* There are some bowing techniques that can involve more than one finger doing things together, or so closely related, that they are touching simultaneously or close to it (watch old films of Heifetz's downbow staccato, z.b. Hora Staccato). But generally, it is a total waste of energy and strength to have fingers pressing on the bow in opposition to each other - and the tension that results can easily result in shaking and random, unwanted bouncing.


From al ku
Posted on October 20, 2008 at 11:30 PM
what happens to the bow-string contact when one (not jim) upbows with a rather tight right shoulder/neck region, like a shrug, in an effort to finish the upbow to the frog, so that instead of "pushing" the bow on the string toward the frog, the action is one of "lifting"...?

with an inadequate bow hold, this "lifting" action may be accentuated for job security:)

From Roland Garrison
Posted on October 20, 2008 at 11:37 PM
One thing I find that happens to me is when I lift the bow to change bow position, if I lift too much, it tries to bounce when I again set it on the strings. If I keep it fairly close to the strings when I reset the position, then it does not bounce. I suspect if it is hitting the strings at too much downward angle, it is difficult to control where it stops, and the strings act like a trampoline.
From al ku
Posted on October 21, 2008 at 12:01 AM
you mean newton's third law, roland?

i think i know what you are saying and agree that you should not land directly downward. if you can find some tapes of the pros, you may see that they actually incorporate a nice flick action of the wrist to buffer the landing (thus the beginning of the next note). pretty cool to watch because it looks slick:)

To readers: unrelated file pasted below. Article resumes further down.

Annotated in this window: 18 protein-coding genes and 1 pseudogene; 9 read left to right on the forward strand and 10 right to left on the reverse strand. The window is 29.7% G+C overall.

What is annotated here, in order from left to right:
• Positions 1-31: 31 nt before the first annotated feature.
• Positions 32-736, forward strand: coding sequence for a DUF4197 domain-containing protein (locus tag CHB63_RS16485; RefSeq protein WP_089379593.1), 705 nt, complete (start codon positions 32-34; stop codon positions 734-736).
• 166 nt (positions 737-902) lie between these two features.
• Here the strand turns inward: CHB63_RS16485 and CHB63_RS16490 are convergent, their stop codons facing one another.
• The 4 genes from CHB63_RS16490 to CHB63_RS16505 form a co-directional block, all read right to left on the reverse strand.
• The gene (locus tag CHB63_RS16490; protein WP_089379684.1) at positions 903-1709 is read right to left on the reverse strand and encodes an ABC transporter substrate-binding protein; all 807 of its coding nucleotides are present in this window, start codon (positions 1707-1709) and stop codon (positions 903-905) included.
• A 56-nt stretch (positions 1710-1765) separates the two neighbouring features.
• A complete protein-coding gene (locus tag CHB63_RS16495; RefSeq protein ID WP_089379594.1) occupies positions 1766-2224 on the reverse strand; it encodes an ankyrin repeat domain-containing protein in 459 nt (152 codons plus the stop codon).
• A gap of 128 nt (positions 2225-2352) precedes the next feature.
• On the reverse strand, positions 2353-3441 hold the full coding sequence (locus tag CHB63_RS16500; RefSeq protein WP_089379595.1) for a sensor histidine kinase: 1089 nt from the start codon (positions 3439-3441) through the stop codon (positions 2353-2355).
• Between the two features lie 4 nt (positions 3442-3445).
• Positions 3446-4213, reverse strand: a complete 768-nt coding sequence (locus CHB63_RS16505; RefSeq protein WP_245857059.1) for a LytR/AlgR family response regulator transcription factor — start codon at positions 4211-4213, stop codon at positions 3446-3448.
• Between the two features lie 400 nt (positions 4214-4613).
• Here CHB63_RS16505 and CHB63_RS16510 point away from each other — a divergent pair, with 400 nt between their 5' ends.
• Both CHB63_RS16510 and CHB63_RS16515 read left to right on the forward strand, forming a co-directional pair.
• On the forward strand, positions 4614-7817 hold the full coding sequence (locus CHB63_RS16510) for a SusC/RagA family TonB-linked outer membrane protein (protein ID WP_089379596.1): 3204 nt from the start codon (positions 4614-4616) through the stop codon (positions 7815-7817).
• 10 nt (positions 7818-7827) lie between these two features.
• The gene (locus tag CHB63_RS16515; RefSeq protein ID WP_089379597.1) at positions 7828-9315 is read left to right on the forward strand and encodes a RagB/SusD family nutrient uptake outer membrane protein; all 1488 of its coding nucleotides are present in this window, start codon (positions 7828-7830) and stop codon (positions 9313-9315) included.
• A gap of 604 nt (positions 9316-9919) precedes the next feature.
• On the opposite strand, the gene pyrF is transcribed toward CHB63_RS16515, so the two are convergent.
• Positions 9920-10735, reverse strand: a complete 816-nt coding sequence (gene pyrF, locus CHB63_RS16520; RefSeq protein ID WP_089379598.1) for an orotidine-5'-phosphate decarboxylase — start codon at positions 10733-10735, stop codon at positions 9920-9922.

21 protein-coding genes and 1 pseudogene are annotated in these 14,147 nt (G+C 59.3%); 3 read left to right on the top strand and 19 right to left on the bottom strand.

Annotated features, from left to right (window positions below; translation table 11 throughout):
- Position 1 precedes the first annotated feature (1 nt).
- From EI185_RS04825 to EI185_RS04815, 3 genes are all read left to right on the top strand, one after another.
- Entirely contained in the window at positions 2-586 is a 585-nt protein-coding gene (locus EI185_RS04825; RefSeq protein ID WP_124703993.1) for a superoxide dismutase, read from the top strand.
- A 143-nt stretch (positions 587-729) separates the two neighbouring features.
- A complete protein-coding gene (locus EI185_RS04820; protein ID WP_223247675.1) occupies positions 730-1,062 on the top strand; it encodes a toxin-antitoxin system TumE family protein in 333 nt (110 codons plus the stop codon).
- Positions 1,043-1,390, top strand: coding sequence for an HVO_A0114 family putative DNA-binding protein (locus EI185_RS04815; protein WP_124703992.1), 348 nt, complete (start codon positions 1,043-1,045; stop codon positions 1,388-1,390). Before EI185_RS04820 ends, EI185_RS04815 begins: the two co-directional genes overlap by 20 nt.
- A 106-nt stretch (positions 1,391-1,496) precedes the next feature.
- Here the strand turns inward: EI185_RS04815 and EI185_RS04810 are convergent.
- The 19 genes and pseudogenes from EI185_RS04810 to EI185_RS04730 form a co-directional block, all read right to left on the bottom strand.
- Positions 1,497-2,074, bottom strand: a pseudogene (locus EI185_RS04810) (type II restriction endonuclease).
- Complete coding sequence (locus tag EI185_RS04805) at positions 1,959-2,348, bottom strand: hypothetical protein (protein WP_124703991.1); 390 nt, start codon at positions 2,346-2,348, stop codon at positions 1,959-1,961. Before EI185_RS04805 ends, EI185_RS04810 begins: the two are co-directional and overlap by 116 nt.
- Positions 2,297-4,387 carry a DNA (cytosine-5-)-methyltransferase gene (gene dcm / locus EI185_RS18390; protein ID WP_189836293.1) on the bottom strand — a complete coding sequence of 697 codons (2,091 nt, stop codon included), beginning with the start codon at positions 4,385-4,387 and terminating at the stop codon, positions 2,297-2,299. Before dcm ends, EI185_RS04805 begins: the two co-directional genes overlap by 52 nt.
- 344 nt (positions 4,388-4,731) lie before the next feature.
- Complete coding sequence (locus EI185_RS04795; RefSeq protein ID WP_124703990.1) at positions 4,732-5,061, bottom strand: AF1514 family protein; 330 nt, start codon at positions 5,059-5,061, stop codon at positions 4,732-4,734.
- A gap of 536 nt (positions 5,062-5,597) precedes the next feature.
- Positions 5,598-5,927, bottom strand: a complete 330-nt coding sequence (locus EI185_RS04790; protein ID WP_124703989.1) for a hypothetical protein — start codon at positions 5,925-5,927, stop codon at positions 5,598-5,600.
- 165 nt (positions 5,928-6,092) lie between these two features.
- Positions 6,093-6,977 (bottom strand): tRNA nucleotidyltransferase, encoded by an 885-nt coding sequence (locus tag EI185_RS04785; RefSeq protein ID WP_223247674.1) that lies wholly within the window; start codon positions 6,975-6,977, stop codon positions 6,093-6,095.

From Jack Rushing
Posted on October 21, 2008 at 12:51 AM
Shirley says, Press up slightly with your thumb.
From María Frades
Posted on October 21, 2008 at 09:46 AM

I have played violin for over a year now, so I am a newbie too. I had the same problem with my bow hand, in the same section: between the middle and the frog.

My teacher told me I just needed to strengthen (sp?) some muscles that I hadn't been using... for anything except bowing.

So in my case, spending time on bowing slowly, from the tip to the frog, absolutely relaxed, on open strings looking for a delightful sound helped me solve the problem.

Hope this helps :)

From Jim Glasson
Posted on October 21, 2008 at 11:27 AM
Thanks all, I'm trying each and *every* suggestion!

I certainly found the proper group of musicians for help.

From al ku
Posted on October 21, 2008 at 12:29 PM
jim, curious to know with your background of head banging, instrument smashing rock guitaring, what brought you to violin? new found interest or old flame breaking through? classical violin or other styles of playing?

whatever,,,good luck. it's neat and refreshing to see adults embarking on the violin journey.

From Jim Glasson
Posted on October 21, 2008 at 02:19 PM
And a journey it is!
I really don't know how I came to like violin and classical violin at that.

It just happened when I was listening to a little Itzhak P. a few years back. I was intrigued and I started reading the biographies of Amati, Stradivari and Guarnieri.